Medical devices are essential part of modern medical industry. From the very first implant of a pacemaker, they have become an indispensable part of hospital treatments. There is a vast range of devices out there, from those used to detect and treat diseases, to those used in the patient’s own hope to control illness and reduce the cost of healthcare, to latest developments in AI, digital health, blockchain and healthcare IT. As technology keeps accelerating, we rely even more upon these devices, and sales will keep flourishing. The medtech market size is projected to expand at a CAGR of 5.4% between 2019 and 2025. In 2018, the market accounted for a value of US$425.5Bn and is likely to reach US$612.7Bn by 2025.
The medical device sales industry covers all varieties of devices, from basic hospital equipment such as face masks and syringes to instruments for monitoring patients, and high-end technology such as laboratory equipment and scanning and treatment machines. Devices are classified into various groups depending on their clinical application. For example. there are in-vitro kits including diagnostics, prosthetics and artificial limbs and joints, such as those used for hip replacements, anaesthesia and endoscopy, to name but a few.
The medical device sales industry is constantly changing and expanding in response to the development of new technology as well as to external challenges affecting human health – most recently the COVID-19 pandemic. This means that the industry is constantly looking for people who have the knowledge to understand new devices or changes to existing devices. The global medical device industry is mostly dominated by large companies from North America, while market leaders in Europe are Germany, the UK and Switzerland. The industry is hypercompetitive, and startups and small companies have to have the skills and knowledge to compete against large multinationals.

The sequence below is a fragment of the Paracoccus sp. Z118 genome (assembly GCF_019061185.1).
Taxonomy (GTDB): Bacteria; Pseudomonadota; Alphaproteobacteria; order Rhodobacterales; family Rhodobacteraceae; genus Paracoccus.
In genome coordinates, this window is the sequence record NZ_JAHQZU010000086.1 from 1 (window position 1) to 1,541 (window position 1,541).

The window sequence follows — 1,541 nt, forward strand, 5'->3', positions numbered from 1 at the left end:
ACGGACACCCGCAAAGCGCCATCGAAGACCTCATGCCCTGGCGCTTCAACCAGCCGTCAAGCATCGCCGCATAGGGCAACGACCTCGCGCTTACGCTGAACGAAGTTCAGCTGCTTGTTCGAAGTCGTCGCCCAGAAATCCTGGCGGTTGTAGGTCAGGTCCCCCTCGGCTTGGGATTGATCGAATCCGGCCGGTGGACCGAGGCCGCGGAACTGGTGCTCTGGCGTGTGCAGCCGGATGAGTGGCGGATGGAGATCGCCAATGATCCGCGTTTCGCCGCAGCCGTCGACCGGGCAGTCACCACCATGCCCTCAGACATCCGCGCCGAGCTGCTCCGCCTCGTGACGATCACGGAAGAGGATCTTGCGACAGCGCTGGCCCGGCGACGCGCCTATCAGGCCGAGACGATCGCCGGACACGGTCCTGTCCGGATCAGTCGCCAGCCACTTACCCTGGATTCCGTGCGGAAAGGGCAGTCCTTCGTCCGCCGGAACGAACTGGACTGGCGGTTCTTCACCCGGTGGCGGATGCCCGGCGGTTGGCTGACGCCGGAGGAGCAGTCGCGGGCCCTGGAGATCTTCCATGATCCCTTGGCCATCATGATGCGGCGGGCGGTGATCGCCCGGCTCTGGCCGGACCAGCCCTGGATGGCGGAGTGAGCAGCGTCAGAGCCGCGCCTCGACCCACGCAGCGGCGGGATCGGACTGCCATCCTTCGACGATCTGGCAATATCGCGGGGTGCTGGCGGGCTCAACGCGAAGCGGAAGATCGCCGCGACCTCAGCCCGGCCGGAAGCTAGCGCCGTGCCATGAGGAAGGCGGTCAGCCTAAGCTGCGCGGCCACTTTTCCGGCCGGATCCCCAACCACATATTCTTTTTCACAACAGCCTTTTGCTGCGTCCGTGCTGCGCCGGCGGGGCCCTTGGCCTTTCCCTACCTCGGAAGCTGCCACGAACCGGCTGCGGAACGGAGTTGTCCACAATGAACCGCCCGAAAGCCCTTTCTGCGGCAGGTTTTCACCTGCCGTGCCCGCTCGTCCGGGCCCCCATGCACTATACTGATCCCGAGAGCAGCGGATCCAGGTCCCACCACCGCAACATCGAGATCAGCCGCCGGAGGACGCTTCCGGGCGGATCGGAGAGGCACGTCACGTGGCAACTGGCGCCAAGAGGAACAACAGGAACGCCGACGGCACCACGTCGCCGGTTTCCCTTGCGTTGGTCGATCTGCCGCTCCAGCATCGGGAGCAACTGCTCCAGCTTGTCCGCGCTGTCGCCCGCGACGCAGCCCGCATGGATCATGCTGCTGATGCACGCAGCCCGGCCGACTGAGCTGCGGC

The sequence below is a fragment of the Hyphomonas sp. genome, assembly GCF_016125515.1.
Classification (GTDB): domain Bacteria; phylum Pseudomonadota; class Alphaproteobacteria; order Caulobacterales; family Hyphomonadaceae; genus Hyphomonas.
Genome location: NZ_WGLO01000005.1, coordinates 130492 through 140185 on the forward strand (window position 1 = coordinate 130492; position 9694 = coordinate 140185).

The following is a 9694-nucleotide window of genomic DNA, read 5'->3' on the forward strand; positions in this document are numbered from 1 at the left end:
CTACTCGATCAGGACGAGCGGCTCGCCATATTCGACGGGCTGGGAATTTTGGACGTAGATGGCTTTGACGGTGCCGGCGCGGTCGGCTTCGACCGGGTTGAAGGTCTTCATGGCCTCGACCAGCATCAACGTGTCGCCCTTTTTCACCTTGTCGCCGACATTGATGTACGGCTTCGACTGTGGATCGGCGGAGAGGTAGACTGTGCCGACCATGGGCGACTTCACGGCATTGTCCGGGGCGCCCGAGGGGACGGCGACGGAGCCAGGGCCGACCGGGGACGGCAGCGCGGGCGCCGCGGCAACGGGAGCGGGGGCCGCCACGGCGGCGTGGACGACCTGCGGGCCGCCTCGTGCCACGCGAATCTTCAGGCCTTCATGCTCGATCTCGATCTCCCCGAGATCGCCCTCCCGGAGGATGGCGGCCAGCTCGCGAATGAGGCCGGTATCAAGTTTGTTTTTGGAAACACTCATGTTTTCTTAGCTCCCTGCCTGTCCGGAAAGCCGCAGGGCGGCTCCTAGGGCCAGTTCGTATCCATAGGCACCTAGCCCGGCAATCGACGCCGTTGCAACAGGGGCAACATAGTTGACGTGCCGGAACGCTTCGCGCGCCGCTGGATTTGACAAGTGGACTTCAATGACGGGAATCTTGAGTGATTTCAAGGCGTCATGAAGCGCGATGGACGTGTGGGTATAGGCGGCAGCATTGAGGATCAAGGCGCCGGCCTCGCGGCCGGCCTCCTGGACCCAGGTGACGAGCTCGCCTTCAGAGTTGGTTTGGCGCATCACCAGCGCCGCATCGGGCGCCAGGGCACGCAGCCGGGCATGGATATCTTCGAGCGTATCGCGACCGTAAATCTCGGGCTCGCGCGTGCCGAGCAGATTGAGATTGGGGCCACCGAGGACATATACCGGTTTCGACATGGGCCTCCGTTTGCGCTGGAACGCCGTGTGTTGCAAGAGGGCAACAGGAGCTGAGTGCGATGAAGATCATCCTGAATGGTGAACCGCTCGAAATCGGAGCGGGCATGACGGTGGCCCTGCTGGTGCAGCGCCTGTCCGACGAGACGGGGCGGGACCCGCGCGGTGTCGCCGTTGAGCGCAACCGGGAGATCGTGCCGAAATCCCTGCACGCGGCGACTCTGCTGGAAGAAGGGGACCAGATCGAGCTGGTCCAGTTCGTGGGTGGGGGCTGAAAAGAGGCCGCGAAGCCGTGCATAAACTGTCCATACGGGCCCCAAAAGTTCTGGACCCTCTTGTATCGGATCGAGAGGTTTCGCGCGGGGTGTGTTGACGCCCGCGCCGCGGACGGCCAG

One of the ways in which startups and SMEs companies can overcome their small size is by focusing upon the value of their service or product. As the driving forces behind innovations improving current technology, these firms can add value to their sales drive by promising better care, reduced waiting times and increased efficiency, ultimately adding economic value to their product or service.
Adding value to medical devices means having in-depth knowledge of not only the technology itself, but how it can be embedded into the modern realities of healthcare systems, hospitals or people’s everyday lives. Anyone working in this industry therefore needs to have the ability to develop strong relationships with key stakeholders, decision-makers, and patients.
Since its inception in 2000 Guided Solutions has placed more than 8500 candidates in over 37 countries.
We identify and recruit medical device specialists at all seniority levels, enabling our clients to connect with associate through to board-level talent.
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